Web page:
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October 25, 2009

Mike Ford

J.D. Gibbs

Denny Hamlin


THE MODERATOR: Let's roll into our winning team here for today's Tums Fast Relief 500 here at Martinsville Speedway. Our race winner, Denny Hamlin. He drives the No. 11 FedEx Freight Toyota, crew chief Mike Ford, and president of Joe Gibbs Racing, J.D. Gibbs. Congratulations to the No. 11 team.
Denny, your third victory in 2009, your second win here at Martinsville. Very, very strong out there today, and just congratulations on a good performance.
DENNY HAMLIN: Yeah, it was definitely good. It seems like our car just took a little while to come in. At the beginning of the race just kind of pacing ourselves and trying to wait and see how things were going to go, and we kept bouncing between it seemed like 5th and 12th or so. But once we got that track position, our car just kind of took off it seemed like.
I'd push it a little bit more, and was able to get a little bit more out of the race car, which usually that's not the case, and obviously when you can step it up like that and gain a little bit of lap time, that's going to help you at the end, and I think that's what helped us.
THE MODERATOR: Mike Ford, pit crew certainly was instrumental in today's victory, very strong on pit road there. Your thoughts?
MIKE FORD: Yeah, the guys did a good job. It came down to we were bouncing back 7th to 12th early in the race from not qualifying well, and every time we'd come in, we would give up a couple spots. We needed to get track position, so we got two tires, which kind of put us in a strange window there, but the guys did a good job on pit road, and we got a couple quick cautions there, which was a big wrenching because guys at the back were getting tires. So we needed a little bit longer run there, and we got it.
The runs just fell our way today. The cautions fell our way even at the end of the race. We were better on older tires, and it kind of worked to our advantage today.
THE MODERATOR: J.D., certainly had to be pleased with Denny's performance and certainly with the entire race team. I believe all three cars up there in the top 12 today for Joe Gibbs Racing, so congratulations on that. Just your thoughts about how today transpired.
J.D. GIBBS: Yeah, this track for one is one of my favorites. Just coming to these races over the years, late model races and then the Cup stuff here -- I know Denny kind of feels the same way. So it's got a special place for me, just to be able to come out here -- it's just got a lot of Character. It's never an easy track to get a hold of, and the races are always kind of action packed in a lot of different ways. So for us it's a big deal, and for FedEx, and it's special to get some momentum for our guys, they really need it, and it was a big deal.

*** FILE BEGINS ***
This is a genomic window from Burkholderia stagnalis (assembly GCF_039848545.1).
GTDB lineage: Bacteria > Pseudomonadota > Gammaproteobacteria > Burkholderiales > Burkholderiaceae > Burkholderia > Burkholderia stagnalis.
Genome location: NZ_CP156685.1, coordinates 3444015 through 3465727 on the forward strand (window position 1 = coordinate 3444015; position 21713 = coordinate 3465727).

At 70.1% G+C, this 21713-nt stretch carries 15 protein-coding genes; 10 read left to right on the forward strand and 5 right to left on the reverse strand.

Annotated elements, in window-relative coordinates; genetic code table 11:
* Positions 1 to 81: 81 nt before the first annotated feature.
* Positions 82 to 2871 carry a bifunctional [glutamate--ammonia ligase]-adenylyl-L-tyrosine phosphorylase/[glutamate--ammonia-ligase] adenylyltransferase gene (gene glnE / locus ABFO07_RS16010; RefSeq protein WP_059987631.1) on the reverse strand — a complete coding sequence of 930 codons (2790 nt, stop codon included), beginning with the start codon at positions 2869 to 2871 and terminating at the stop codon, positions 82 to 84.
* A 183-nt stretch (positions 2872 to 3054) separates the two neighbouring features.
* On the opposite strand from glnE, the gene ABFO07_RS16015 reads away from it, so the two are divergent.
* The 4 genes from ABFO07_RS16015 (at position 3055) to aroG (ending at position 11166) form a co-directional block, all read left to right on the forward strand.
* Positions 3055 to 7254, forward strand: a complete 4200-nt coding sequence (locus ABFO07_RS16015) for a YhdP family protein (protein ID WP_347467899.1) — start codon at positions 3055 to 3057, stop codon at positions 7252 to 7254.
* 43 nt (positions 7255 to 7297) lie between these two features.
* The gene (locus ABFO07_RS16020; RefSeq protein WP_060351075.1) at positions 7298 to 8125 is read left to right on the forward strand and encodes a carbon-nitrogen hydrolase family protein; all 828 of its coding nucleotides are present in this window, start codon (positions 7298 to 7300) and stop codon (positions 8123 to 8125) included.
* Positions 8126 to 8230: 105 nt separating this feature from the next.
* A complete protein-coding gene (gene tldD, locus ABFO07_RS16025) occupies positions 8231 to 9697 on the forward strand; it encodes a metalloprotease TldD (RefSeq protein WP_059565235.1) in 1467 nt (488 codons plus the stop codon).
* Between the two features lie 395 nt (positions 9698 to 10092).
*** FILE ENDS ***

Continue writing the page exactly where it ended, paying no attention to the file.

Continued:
Q. Denny, can we come up with a nickname like "The Babe" for you? You didn't call necessarily Martinsville, but you said you were going to win a race, and I'll be darned if you go out and do it. Comment on that and where you can strongly potentially the win the rest of the season.
DENNY HAMLIN: Everywhere we go from here on out. We don't have any weak spots anymore in our race team, and I feel like -- that's how I figured I could say that I knew we were going to win another race regardless. Even last week after our troubles, I said, we're going to win another race, because every single week, whether it be a super speedway, a short track or intermediate, we can win. Obviously when you put yourself in position like we have over the last few weeks, you're going to win races.
You know, it's just great to have that feeling, able to go to a racetrack and know that you can win no matter what type of racetrack that you're on. I just had a lot of confidence in the team, and I knew if we just got past a few hurdles here and there, had some good stops at the end of the races then we would win. Obviously it came true.

Q. Denny, you guys have really been very strong since the start of the Chase and put yourself in position from a competitive standpoint the way you ran to win the championship. Do you struggle with what-if? You had a chance to win Fontana, didn't work out; you had another good car at Charlotte. We could be sitting here talking about you winning three straight races and being right smack in the hunt right on Jimmie's back bumper. Does that kind of -- do you think about that? Does that haunt you a little bit, because you guys have been good enough?
DENNY HAMLIN: Yeah, and it does a little bit, but it seems like whenever you have a tough week, whether it be California or Charlotte, it affects me until about Tuesday, and then it's like, you start gearing up towards the next week. Then you've got to reassess your goals.
I told Mike at the beginning of this race, I said, let's just get back to the top 5 in points, because it's a shame for us to be 11th in points as competitive as we've been, especially the few guys that were in front of us just hadn't either won a race or hadn't been competitive for the most part, and we've just been there every single week. The stats look terrible.